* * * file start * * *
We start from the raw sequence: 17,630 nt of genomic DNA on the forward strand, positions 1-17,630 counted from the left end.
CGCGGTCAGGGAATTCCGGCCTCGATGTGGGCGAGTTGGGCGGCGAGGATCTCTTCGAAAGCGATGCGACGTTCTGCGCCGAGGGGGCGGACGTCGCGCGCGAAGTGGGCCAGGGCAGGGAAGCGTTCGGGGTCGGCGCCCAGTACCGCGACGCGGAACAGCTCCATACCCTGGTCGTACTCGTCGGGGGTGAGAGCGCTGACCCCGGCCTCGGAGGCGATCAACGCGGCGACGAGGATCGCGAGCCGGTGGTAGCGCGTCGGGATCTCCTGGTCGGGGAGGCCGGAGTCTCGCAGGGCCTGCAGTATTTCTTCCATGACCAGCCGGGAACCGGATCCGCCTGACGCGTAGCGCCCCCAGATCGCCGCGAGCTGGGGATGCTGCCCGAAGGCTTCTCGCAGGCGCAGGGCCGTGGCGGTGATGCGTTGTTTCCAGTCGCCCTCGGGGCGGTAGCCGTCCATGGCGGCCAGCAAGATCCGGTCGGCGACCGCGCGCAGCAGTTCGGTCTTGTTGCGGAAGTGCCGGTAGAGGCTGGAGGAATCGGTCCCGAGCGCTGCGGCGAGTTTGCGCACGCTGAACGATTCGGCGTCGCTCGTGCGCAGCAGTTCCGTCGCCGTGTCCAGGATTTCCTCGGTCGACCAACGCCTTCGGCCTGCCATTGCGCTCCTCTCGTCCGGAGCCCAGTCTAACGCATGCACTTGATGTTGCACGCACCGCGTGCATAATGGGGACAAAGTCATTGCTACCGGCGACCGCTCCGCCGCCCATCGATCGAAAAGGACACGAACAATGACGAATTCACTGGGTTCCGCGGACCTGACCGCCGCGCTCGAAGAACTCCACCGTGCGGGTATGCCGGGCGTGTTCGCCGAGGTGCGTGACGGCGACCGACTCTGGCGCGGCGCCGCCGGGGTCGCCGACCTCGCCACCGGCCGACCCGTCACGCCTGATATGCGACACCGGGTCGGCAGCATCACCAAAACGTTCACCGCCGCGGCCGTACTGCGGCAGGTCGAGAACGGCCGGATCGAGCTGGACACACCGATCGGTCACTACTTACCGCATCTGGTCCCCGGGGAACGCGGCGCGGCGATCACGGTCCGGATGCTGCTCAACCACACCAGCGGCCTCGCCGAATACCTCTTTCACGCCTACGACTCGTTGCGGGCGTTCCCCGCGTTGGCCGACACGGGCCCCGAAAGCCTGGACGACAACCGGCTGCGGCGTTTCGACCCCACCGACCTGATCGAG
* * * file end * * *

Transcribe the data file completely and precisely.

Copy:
We start from the raw sequence: 17,630 nt of genomic DNA on the forward strand, positions 1-17,630 counted from the left end.
CGCGGTCAGGGAATTCCGGCCTCGATGTGGGCGAGTTGGGCGGCGAGGATCTCTTCGAAAGCGATGCGACGTTCTGCGCCGAGGGGGCGGACGTCGCGCGCGAAGTGGGCCAGGGCAGGGAAGCGTTCGGGGTCGGCGCCCAGTACCGCGACGCGGAACAGCTCCATACCCTGGTCGTACTCGTCGGGGGTGAGAGCGCTGACCCCGGCCTCGGAGGCGATCAACGCGGCGACGAGGATCGCGAGCCGGTGGTAGCGCGTCGGGATCTCCTGGTCGGGGAGGCCGGAGTCTCGCAGGGCCTGCAGTATTTCTTCCATGACCAGCCGGGAACCGGATCCGCCTGACGCGTAGCGCCCCCAGATCGCCGCGAGCTGGGGATGCTGCCCGAAGGCTTCTCGCAGGCGCAGGGCCGTGGCGGTGATGCGTTGTTTCCAGTCGCCCTCGGGGCGGTAGCCGTCCATGGCGGCCAGCAAGATCCGGTCGGCGACCGCGCGCAGCAGTTCGGTCTTGTTGCGGAAGTGCCGGTAGAGGCTGGAGGAATCGGTCCCGAGCGCTGCGGCGAGTTTGCGCACGCTGAACGATTCGGCGTCGCTCGTGCGCAGCAGTTCCGTCGCCGTGTCCAGGATTTCCTCGGTCGACCAACGCCTTCGGCCTGCCATTGCGCTCCTCTCGTCCGGAGCCCAGTCTAACGCATGCACTTGATGTTGCACGCACCGCGTGCATAATGGGGACAAAGTCATTGCTACCGGCGACCGCTCCGCCGCCCATCGATCGAAAAGGACACGAACAATGACGAATTCACTGGGTTCCGCGGACCTGACCGCCGCGCTCGAAGAACTCCACCGTGCGGGTATGCCGGGCGTGTTCGCCGAGGTGCGTGACGGCGACCGACTCTGGCGCGGCGCCGCCGGGGTCGCCGACCTCGCCACCGGCCGACCCGTCACGCCTGATATGCGACACCGGGTCGGCAGCATCACCAAAACGTTCACCGCCGCGGCCGTACTGCGGCAGGTCGAGAACGGCCGGATCGAGCTGGACACACCGATCGGTCACTACTTACCGCATCTGGTCCCCGGGGAACGCGGCGCGGCGATCACGGTCCGGATGCTGCTCAACCACACCAGCGGCCTCGCCGAATACCTCTTTCACGCCTACGACTCGTTGCGGGCGTTCCCCGCGTTGGCCGACACGGGCCCCGAAAGCCTGGACGACAACCGGCTGCGGCGTTTCGACCCCACCGACCTGATCGAG